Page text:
God calls us to fellowship with the marginalized. This week, I want to focus our attention on this:
Continue to remember those in prison as if you were together with them in prison, and those who are mistreated as if you yourselves were suffering. (Hebrews 13:3 NIV)
One of the most vulnerable populations in our country is those in prison. Imagine the potential oppression one would face as a disabled person imprisoned by a system that does not understand nor accommodate your basic human needs.
This week, two situations captured my attention. The first, I’ve been reading about for months as it has unfolded, and it involves a young, autistic black man, Reginald Latson, who is in prison after a series of unjust encounters with law enforcement. It started with a visit to his local library, which happened to be closed. Reginald, or Neli as he’s known to his community, was sitting outside, wearing a hoodie when he was approached and interrogated by an officer. The situation quickly escalated, and in an attempt to escape, Neli physically assaulted the officer.
During his sentence for that offense, Neli suffered further abuses. A synopsis from The Autistic Self Advocacy Network’s Call for Pardon Statement:
[This week] Reginald “Neli” Latson, an autistic man currently imprisoned in Virginia, pled guilty to assaulting a correctional officer in exchange for a six-month sentence – the statutory minimum. Although the Autistic Self Advocacy Network applauds the efforts of Neli’s attorney in this case, justice is still not served. We call on Virginia Governor Terry McAuliffe to grant Neli a conditional pardon so that he can finally escape a cycle of incarceration and arrests and begin to heal from his years-long ordeal.
The incident leading to this plea deal should never have happened, let alone resulted in criminal charges. At the time, Neli was in prison because he had been prosecuted for behavior during a mental health crisis. Because the prison was ill equipped to accommodate Neli’s disabilities, it placed him in long-term solitary confinement – an unconscionable response that further exacerbated his behavioral difficulties and led to a suicide attempt. At the time of the incident, Neli was being led to an even more restrictive solitary cell with no mattress and a hole in the floor for a toilet. As a prison guard attempted to physically force Neli’s hands against a wall, Neli panicked and lashed out.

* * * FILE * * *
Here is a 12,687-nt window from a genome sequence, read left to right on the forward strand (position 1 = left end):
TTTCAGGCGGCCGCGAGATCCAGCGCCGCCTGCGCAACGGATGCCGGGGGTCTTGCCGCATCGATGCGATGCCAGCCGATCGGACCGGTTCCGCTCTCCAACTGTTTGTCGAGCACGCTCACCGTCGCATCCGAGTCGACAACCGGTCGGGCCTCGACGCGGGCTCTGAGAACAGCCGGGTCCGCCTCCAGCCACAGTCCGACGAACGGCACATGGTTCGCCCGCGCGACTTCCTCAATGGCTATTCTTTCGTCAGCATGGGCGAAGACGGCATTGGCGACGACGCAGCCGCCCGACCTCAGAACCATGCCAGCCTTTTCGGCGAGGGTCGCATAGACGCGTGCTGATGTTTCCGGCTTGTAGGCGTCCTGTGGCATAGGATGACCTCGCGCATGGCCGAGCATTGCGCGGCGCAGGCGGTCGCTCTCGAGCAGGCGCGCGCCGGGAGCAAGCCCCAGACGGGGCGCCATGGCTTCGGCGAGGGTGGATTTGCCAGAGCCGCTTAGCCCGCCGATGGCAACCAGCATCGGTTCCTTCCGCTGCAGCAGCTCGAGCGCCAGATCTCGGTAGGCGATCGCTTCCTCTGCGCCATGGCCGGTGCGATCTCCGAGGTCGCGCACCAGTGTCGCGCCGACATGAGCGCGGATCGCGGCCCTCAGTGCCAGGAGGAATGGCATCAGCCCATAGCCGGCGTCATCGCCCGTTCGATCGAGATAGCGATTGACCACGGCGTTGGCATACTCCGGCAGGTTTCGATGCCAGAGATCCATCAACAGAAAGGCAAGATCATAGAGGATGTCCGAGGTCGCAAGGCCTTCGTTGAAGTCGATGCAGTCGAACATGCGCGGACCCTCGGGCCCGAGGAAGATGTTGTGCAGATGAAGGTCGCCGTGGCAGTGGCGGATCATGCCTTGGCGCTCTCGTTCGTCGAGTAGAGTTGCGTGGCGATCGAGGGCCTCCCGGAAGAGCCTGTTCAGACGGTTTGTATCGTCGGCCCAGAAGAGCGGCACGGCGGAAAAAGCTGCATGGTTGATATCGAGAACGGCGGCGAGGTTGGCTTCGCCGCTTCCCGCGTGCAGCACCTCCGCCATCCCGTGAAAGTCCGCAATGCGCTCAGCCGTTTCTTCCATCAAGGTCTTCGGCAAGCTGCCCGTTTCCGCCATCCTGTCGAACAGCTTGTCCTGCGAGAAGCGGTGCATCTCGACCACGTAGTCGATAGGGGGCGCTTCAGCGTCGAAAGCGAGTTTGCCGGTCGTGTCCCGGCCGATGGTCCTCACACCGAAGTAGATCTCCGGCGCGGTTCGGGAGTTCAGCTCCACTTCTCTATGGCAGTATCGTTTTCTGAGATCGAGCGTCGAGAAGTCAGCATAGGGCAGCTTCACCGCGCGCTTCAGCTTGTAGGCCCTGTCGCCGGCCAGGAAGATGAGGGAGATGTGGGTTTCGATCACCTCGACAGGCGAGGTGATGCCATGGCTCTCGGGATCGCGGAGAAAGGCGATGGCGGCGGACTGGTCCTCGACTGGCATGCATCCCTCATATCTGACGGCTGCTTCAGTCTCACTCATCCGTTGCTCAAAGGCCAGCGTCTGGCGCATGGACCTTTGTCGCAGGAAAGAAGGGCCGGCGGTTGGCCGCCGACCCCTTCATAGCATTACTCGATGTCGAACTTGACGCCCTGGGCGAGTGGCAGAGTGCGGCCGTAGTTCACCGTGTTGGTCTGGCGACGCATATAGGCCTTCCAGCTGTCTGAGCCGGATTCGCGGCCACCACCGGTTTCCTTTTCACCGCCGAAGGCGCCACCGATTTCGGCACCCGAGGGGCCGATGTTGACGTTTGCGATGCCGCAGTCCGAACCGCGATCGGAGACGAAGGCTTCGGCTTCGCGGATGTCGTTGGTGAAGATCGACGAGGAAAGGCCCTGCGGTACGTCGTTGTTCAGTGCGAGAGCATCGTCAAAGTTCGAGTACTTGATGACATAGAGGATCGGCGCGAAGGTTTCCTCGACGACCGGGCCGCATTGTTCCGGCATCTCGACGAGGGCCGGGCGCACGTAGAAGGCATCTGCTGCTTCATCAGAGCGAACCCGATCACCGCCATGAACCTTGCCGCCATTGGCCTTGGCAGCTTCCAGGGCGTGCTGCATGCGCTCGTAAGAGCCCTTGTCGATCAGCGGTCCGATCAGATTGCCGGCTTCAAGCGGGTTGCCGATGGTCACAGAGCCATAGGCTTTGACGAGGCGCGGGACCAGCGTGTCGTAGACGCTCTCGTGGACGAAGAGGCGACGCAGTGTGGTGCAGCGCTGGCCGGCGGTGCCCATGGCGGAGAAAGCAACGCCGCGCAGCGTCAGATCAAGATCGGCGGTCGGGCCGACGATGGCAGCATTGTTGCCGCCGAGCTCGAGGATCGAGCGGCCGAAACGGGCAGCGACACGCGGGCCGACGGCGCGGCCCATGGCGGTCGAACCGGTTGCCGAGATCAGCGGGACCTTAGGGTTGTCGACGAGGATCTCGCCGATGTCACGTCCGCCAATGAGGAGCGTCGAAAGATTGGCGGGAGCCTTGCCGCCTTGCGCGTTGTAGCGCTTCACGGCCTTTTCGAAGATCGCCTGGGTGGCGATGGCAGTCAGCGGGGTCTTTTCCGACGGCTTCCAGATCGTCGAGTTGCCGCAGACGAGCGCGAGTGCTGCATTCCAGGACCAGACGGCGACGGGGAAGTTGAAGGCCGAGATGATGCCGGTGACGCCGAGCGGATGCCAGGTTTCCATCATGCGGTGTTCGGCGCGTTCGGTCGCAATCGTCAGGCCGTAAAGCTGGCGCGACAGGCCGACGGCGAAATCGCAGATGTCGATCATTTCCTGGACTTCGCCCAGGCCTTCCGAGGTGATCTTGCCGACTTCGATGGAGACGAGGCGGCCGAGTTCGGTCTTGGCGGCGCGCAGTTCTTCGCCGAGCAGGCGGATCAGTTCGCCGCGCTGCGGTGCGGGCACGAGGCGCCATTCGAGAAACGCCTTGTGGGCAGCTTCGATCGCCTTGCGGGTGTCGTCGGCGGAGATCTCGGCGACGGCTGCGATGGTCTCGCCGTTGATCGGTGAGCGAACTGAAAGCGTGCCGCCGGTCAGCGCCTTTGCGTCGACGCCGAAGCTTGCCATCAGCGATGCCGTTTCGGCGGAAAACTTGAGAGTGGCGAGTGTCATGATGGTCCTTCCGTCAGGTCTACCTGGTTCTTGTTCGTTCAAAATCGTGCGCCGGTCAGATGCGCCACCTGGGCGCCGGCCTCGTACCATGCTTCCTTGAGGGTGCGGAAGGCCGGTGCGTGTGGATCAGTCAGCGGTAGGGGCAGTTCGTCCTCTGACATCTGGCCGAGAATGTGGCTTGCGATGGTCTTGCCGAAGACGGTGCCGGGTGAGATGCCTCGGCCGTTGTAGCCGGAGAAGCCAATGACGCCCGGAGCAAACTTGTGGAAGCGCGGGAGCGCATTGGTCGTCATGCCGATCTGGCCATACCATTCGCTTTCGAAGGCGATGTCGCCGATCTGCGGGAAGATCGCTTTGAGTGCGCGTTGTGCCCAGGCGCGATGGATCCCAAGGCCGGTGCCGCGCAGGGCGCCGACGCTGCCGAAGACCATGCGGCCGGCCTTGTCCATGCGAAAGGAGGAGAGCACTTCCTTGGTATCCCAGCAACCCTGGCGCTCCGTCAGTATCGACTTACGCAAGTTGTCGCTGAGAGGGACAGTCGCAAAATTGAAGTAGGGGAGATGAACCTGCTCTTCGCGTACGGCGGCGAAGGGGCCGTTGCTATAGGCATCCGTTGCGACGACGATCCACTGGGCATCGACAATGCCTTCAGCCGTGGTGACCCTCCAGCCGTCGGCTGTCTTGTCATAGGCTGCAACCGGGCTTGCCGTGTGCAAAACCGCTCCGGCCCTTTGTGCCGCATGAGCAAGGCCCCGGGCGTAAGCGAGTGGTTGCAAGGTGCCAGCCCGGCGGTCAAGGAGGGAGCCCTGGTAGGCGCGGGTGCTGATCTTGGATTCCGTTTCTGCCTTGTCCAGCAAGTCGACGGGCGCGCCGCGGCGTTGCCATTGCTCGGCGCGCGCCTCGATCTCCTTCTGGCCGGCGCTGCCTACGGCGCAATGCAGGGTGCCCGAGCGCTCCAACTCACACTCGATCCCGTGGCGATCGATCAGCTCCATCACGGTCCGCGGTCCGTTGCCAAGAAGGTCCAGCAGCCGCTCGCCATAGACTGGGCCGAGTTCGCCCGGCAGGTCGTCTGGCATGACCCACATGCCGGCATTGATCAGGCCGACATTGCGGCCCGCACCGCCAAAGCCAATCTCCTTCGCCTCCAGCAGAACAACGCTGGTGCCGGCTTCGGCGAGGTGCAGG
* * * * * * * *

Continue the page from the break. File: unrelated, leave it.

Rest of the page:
There was no serious injury to anyone in this incident other than Latson, who was shot with a Taser and bound for hours in a restraint chair. Nevertheless, Stafford County prosecutor Commonwealth’s Attorney Eric Olsen insisted on bringing yet further charges against Neli, at first pushing for a several-year sentence.
As a result of the tireless advocacy of the disability community, Neli’s attorney was able to secure a plea that would allow Neli to serve only six months, not several years. Moreover, he has now been moved out of solitary confinement. We are glad that Neli is no longer spending his days in torturous solitary confinement and that his days in the prison system will soon be at an end.
Nevertheless, we feel that even six months more of prison time is inherently unjust. Neli’s response to long-term solitary confinement is no reason to extend the cycle of unjust incarceration even longer. We hope that Governor McAuliffe will pardon Neli so that he can leave the prison system and begin receiving appropriate rehabilitation services, including re-entry services and behavior supports.
There is a petition to ask Virginia governor Terry McAuliffe to pardon Neli so he can get the treatment he needs. You can also call or email the governor, contact info at this link. You can also use the hashtag #freeneli to learn more or advocate online.
The second situation I’ve only recently learned about, and it’s different in that it involves deaf advocates (many of whom do not identify as disabled) who have been working for over 18 months to address a particular prisoner injustice. DC-based non-profit HEARD is asking for help advocating for phone justice for deaf people in prison, and people in prison with deaf family members on the outside. Phone use is a lifeline for those inside and for deaf folks, it is often inaccessible. Deaf people have faced lack of access to usable phones and exorbitant fees/charges for phone use. Read more here and act to help them get justice. If you are hard-of-hearing, deaf, or have family members who are, you can take a short survey about phone use to help HEARD advocate for those in prison.
As always, keep praying for Marissa Alexander (who will thankfully be released in the spring) and women like her who are serving unjust sentences.